At a local level, for the various Romani communities living and working in Scotland, what would this Institute mean? There are at least four immediate and practical steps that could be taken, in my view:
To sponsor a local ERI ‘hub’ or centre, mostly likely in Glasgow, that local Romani populations can manage and use to undertake the kinds of creative arts and confidence-building activities envisaged by Soros and Jagland. Such work could build on the initiatives already undertaken by an existing Roma-led NGO based in Govanhill, Romano Lav (Roma Voice).
To fund and nurture the advancement of Romani students at local Universities and colleges, especially in fields of law, economics, humanities, engineering and sciences.
To develop opportunities for genuine Roma and non-Roma intercultural cooperation, working together on shared-projects within local communities with an aim to enhance quality of life for all residents (e.g. Such as the successful ‘Clean Green Team’ project which aimed to deal with issues of environment/recycling).
To work in partnership with local public, private and voluntary sector agencies to challenge some of the systematic and prevalent anti-Roma stereotypes and prejudices that routinely feature in print and broadcast media.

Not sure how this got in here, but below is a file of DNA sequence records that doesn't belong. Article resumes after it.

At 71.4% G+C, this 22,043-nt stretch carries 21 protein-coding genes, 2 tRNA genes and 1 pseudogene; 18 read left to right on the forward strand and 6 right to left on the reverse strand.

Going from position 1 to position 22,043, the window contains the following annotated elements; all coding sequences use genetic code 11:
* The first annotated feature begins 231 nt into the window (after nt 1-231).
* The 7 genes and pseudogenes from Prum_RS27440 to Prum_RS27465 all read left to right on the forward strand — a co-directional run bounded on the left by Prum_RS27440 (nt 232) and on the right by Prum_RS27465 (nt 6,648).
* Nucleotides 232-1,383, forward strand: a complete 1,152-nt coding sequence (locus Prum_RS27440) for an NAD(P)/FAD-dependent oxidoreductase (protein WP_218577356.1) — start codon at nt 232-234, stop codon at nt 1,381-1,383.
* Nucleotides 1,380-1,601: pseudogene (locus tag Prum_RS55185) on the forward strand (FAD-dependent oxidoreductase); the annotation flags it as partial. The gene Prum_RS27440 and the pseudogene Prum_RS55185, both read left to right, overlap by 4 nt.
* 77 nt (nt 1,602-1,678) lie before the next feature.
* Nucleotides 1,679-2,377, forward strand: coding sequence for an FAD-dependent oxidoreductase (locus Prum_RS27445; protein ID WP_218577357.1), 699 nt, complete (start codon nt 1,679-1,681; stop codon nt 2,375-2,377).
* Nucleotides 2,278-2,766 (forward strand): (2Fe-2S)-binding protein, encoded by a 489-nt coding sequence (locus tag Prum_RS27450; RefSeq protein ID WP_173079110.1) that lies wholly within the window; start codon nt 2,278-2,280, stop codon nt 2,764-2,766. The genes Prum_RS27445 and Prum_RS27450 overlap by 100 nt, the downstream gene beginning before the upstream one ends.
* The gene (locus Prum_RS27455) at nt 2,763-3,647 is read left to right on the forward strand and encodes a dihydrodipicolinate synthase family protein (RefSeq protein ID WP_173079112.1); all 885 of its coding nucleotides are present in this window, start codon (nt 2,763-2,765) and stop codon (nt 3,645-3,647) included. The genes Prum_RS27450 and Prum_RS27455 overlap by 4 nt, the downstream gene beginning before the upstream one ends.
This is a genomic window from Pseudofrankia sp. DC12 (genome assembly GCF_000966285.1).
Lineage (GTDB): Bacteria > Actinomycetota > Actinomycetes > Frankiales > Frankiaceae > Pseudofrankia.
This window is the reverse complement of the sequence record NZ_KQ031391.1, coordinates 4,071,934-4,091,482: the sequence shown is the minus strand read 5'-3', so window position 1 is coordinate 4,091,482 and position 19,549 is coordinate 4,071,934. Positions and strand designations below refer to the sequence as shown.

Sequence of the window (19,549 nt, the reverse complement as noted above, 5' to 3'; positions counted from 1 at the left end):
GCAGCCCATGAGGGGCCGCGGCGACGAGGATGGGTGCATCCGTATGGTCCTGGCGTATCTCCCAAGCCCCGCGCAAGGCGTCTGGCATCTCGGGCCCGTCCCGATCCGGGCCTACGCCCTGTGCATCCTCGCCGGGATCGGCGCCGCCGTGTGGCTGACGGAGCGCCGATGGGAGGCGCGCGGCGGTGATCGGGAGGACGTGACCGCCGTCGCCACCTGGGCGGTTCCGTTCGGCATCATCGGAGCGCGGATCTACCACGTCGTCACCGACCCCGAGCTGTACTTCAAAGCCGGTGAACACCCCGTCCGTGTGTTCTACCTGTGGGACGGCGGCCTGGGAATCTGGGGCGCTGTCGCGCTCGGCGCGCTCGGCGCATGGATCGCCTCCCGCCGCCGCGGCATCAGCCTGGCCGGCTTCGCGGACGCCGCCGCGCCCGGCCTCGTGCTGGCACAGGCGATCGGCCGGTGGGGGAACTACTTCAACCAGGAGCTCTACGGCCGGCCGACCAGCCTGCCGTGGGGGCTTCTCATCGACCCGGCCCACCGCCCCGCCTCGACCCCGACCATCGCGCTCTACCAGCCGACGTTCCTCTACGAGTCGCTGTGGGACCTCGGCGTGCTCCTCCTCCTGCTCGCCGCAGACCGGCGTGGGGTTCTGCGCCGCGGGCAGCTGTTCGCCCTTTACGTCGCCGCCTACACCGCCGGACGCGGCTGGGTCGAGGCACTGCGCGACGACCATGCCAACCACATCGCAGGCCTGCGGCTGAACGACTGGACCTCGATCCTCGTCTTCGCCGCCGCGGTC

Of course, time will tell what the Institute can deliver on and, as ever, the devil will be in the detail. Cynics and sceptics will doubtless have their say and pour cold water on an initiative that has not even properly taken form yet. Indeed, it is rather disappointing that the European Roma and Travellers Forum (ERTF) has declined to offer its backing and support at this point in time, citing the focus on arts and culture as problematic - in a policy sense - as well as the European rather than nation-state focus of the Institute’s proposed work (ERTF, 2015).
However, as an opening salvo, the statement by Soros and Jagland is encouraging, optimistic and we might say even ‘visionary’. These are all elements that have been absent far too long in the lives of the majority of Europe’s Romani populations. In short, it is time for gadjo Empires to fall and new Romani paradigms to be built.
European Roma and Travellers Forum (ERTF) (2015) ‘The Position of the European Roma and Travellers Forum on the European Roma Institute (ERI) to counter prejudices against Roma, Sinti and Kale by promoting research about their culture and history’. Press Release. 30-03-15. http://www.ertf.org/images/Letters/ERTF_Position_on_ERI.pdf (accessed 31-03-15)
Soros, G. and Jagland, T. (2015) ‘Why we are setting up a European Roma Institute’, European Voice, 26-03-15. http://www.europeanvoice.com/other-voices/why-we-are-setting-up-a-european-roma-institute/ (accessed 31-03-15)
(Professor Clark works at University of the West of Scotland as a Professor of Sociology & Social Policy, based in the School of Social Sciences on the Paisley Campus. He is also a CRER Board Member)